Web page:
To compute the age-sex death distribution for India, WHO created standard patterns for age and sex for the 61 countries that had reported data and then generalized them to the remaining countries (including India) that did not have such data. The age-sex distribution of expected fatalities in India was estimated using this method based on the age-sex distribution of deaths recorded in four countries (Costa Rica, Israel, Paraguay and Tunisia).
Instead of a more realistic graded variable, a binary measure of income was utilized as one of the variables in the study. Using a binary variable for such a meaningful metric may exaggerate the variable’s significance. For a sample of 90 nations and 18 months, a combination of these characteristics was the most reliable for forecasting excess mortality, according to WHO (January 2020-June 2021). WHO has yet to fully explain how the combination of these characteristics was discovered to be the most accurate.
In India, the positive test rate for Covid-19 was never consistent across the country at any point in time. However, the covid-19 positivity rate difference throughout India was not considered while modelling. Furthermore, India has tested for COVID-19 at a significantly higher rate than the WHO recommends. India has kept molecular testing as the primary testing technique and has only adopted Rapid Antigen for screening purposes. It’s still unclear if these elements were factored into the model for India.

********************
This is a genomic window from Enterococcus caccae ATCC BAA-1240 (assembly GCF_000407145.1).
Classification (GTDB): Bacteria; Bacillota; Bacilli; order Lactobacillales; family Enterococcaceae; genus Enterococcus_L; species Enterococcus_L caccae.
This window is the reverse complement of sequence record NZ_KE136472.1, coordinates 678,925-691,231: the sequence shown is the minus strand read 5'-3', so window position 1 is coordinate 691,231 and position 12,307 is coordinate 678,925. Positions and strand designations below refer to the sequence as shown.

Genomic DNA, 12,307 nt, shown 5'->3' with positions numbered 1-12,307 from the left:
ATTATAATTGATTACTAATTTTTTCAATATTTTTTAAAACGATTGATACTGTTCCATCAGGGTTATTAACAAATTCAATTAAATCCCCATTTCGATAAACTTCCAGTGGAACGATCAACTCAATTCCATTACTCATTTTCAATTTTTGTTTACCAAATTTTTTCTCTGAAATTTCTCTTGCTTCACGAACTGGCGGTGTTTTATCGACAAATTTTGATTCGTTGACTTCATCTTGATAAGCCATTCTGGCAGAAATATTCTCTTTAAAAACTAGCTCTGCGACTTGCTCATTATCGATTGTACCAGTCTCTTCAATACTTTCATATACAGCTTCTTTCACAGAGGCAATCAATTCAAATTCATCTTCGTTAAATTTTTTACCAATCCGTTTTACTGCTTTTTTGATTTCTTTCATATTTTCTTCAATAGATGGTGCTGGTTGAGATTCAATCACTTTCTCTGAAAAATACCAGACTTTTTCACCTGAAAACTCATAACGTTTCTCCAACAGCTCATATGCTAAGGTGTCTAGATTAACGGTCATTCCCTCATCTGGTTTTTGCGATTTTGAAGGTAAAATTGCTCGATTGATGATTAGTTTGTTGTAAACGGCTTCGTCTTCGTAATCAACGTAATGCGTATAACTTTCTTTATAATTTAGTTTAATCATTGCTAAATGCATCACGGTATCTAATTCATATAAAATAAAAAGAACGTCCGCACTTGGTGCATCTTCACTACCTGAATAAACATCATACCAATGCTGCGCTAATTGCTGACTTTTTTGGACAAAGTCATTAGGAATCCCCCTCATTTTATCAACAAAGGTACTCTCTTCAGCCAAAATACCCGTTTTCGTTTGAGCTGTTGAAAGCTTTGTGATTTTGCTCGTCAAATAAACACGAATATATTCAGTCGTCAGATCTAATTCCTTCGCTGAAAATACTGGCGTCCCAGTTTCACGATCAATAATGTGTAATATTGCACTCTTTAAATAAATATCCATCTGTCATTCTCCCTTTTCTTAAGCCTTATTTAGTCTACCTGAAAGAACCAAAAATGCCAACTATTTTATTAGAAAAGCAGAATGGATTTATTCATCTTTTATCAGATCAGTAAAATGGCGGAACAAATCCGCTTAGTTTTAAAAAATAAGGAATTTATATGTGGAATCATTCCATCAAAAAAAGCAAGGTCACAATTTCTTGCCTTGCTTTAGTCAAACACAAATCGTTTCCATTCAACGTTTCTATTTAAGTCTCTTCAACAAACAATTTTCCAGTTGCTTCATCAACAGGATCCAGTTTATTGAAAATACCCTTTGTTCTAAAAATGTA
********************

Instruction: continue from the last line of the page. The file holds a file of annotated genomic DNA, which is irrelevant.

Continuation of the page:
Containment entails a variety of subjective approaches (such as school closures, workplace closures, public event cancellations, and so on) to quantify itself. However, it is hard to quantify various containment measures in such a way for a nation like India because the strictness of such controls varies greatly even within India’s States and Districts. As a result, the method used in this procedure is very controversial.
Furthermore, using a subjective technique to quantify such measurements will always introduce a significant bias, almost always misrepresenting the actual situation. The WHO has also agreed upon the emotional approach to this metric, and it is still in use.
While India has raised the above and other related issues with WHO, it has yet to obtain a suitable answer.
During discussions with WHO, it was also pointed out that several discrepancies in official COVID-19 data reporting from some Tier I nations, such as the United States, Germany, and France, contradicted disease epidemiological understanding. The inclusion of a nation like Iraq, which is in the midst of a complex long-term emergency, among Tier I countries casts doubt on WHO’s evaluation of country Tier I/II classifications and claims about the quality of death reporting from these countries.
“While India is open to collaborating with WHO since data sets like these are useful for policymaking, India thinks that in-depth transparency on methodology and unambiguous demonstration of its validity are essential for policymakers to feel confident about any use of such data,” the statement conveyed.